WWE News: Triple H Talks New Possible WWE Training After Injury Scares Last Year

2015-2016 has arguably been the worst year for the WWE, as far as injuries goes. At one point, the list was in the double digits. Injuries came at costly times in the weirdest of places. Bray Wyatt and Seth Rollins were the victim of that within the last year. Wyatt was on top of the world and was coming off his best reaction in years when he tagged with Roman Reigns on WWE Raw. It appeared WWE Creative was going to push him to the moon as a babyface.

The next few days had the WWE on another European Tour. Their first night on the tour, Wyatt got injured and missed a few months. It wasn't a severe injury, but at least one that derailed any momentum he had previously accrued. Seth Rollins' injury was the worst of them all. "The Man" was WWE World Heavyweight champion and was having a good first run with the strap. When he says in promos he carried the company on his back, he means it. All of a sudden, Rollins was in a match with Kane on the a European tour and tore his knee terribly.

NEW YORK, NY - AUGUST 23: Seth Rollins celebrates his victory over John Cena at the WWE SummerSlam 2015 at Barclays Center of Brooklyn on August 23, 2015 in New York City. (Photo by JP Yim/Getty Images)
NEW YORK, NY - AUGUST 23: Seth Rollins celebrates his victory over John Cena at the WWE SummerSlam 2015 at Barclays Center of Brooklyn on August 23, 2015 in New York City. (Photo by JP Yim/Getty Images)

WWE fans were beginning to think injuries were becoming an epidemic, rather than a rare occurrence like usual. Was it the training at the Performance Center or the style of matches by wrestlers that was the problem? Either way, SummerSlam and NXT Takeover Brooklyn is this weekend, and injuries cannot happen. Triple H talked about a possible difference in training during a recent conference call.

Regarding WWE hiring a new strength & conditioning coach at the Performance Center, and the recent injuries, he was asked if there's been any change in training. He says they're looking into trends and what might cause different injuries. He has always thought it's weird how one guy gets an injury and a handful of other guys get a similar injury. He says it's difficult to pin the injuries on one thing, but it's a physical business. They are absolutely looking at what causes those things to happen.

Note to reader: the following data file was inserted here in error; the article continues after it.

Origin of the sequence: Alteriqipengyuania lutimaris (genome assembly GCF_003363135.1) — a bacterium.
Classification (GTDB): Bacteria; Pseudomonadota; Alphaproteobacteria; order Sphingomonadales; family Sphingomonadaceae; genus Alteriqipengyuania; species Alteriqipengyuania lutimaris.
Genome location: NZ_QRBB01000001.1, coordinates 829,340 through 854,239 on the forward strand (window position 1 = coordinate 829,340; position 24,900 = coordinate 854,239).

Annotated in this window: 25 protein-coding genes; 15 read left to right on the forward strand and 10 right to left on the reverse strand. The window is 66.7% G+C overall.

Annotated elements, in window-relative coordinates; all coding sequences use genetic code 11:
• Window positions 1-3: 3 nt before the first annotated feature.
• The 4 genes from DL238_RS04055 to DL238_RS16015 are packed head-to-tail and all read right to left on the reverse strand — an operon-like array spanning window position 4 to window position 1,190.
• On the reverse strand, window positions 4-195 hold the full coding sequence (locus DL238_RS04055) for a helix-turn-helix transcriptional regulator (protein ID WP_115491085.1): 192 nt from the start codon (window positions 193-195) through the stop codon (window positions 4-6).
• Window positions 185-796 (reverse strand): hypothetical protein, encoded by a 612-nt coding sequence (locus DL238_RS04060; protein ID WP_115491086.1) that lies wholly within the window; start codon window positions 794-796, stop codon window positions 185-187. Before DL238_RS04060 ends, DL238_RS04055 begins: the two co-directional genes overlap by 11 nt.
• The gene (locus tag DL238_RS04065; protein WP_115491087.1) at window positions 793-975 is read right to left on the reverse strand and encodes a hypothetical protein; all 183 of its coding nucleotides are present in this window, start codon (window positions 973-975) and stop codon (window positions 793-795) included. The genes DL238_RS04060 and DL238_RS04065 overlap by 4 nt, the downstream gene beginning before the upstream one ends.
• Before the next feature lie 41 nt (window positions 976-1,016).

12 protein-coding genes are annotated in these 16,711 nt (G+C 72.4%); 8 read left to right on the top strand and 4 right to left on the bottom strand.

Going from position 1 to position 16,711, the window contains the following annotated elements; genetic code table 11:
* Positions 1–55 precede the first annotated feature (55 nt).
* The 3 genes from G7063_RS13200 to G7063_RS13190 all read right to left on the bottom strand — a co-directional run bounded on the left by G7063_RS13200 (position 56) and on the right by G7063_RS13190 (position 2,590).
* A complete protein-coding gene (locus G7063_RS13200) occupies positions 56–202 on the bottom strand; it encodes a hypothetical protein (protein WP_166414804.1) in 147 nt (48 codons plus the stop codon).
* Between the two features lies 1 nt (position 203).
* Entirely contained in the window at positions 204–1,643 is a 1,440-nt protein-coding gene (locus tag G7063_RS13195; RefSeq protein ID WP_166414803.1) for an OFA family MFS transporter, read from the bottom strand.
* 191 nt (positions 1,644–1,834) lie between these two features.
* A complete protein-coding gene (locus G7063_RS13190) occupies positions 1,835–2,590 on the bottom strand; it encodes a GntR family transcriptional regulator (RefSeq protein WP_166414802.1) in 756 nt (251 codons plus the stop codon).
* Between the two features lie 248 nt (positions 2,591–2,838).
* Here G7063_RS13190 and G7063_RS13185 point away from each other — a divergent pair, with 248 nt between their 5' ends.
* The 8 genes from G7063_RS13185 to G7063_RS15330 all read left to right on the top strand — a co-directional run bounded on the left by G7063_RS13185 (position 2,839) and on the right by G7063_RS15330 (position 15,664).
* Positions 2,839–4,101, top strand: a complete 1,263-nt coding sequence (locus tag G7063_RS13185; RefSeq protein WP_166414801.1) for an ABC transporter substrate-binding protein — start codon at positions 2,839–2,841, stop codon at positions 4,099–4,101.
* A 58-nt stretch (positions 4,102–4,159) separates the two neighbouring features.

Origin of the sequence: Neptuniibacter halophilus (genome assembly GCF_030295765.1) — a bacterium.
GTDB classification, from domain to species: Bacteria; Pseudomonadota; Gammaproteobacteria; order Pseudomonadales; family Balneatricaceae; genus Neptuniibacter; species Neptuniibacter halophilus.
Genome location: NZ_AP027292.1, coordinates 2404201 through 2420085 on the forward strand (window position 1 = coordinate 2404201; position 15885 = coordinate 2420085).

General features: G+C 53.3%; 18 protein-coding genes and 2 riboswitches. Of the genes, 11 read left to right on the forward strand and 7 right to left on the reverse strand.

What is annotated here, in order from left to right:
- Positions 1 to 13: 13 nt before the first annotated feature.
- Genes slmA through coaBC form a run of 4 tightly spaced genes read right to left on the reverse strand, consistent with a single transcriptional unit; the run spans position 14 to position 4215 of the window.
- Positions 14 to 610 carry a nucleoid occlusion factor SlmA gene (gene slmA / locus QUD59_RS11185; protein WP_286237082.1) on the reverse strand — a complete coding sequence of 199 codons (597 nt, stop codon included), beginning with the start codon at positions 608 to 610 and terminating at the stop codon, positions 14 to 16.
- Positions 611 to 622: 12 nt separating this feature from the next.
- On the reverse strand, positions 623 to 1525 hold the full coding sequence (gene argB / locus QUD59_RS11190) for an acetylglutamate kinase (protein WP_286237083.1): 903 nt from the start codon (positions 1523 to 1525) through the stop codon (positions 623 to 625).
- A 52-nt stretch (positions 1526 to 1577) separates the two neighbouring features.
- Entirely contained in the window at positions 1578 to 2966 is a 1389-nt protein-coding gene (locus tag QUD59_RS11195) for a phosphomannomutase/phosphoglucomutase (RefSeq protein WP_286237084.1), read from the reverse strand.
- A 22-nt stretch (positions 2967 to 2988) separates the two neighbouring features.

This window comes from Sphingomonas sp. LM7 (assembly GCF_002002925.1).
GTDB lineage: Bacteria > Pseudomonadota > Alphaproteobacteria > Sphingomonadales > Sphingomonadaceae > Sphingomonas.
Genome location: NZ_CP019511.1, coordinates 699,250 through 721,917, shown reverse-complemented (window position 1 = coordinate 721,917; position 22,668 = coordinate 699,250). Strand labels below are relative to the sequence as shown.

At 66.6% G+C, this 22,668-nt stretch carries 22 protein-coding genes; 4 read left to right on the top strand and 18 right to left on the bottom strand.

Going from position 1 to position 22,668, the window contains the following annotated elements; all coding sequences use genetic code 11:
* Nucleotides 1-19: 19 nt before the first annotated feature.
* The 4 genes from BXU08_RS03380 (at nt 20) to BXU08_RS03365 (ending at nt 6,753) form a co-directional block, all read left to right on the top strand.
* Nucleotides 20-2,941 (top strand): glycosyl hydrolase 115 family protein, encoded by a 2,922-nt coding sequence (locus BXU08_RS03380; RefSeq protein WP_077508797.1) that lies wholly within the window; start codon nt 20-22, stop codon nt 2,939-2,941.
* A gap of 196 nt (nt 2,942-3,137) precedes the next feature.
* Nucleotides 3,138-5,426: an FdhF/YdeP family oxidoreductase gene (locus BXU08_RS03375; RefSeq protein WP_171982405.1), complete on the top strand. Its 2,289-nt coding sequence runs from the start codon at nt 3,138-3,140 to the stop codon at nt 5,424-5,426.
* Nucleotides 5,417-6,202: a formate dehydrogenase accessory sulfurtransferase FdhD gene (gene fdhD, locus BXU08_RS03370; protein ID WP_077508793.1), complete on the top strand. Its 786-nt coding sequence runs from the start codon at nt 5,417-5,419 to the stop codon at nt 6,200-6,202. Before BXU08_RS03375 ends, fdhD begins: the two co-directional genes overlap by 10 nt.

ESPN wrote a comprehensive story wherein they highlighted the "real-life" injuries on the road to WrestleMania 32. Rollins was the big one, and his perspective was seen in the WWE 24 episode about Rollins' recovery. It was tough for the former-WWE World champion, but it was worse for the WWE. John Cena was injured, Daniel Bryan retired, Randy Orton underwent another shoulder surgery, Nikki Bella needed neck surgery, and many others missed the Grandaddy of Them All.

In a recent article by The Inquisitr, head injuries have become a top insurance claim after the recent popularity of concussion protocols in professional sports. That's one reason why Daniel Bryan was forced to retire. He had way too many head injuries, and it wasn't safe for him to continue in professional wrestling.

Bryan vince
Image via WWE

Injuries happen, and it's a good thing WWE officials are looking into why they are happening so frequently. Perhaps the grueling schedule of the WWE is contributing to that. Then again, this didn't used to happen when the wrestling style was slower and more methodical. Wrestlers told stories in the ring, while not relying on high-flying moves and a 5-star match to get them there.

Times change, and WWE fans obviously want something different as the years go by. Obviously, something has to change in order for injury risk to go down. It's ultimately up to the wrestlers to want to change. Certainly, WWE officials should want the style to be different, so they don't have to worry about booking changing abruptly.

[Image via wwe.com]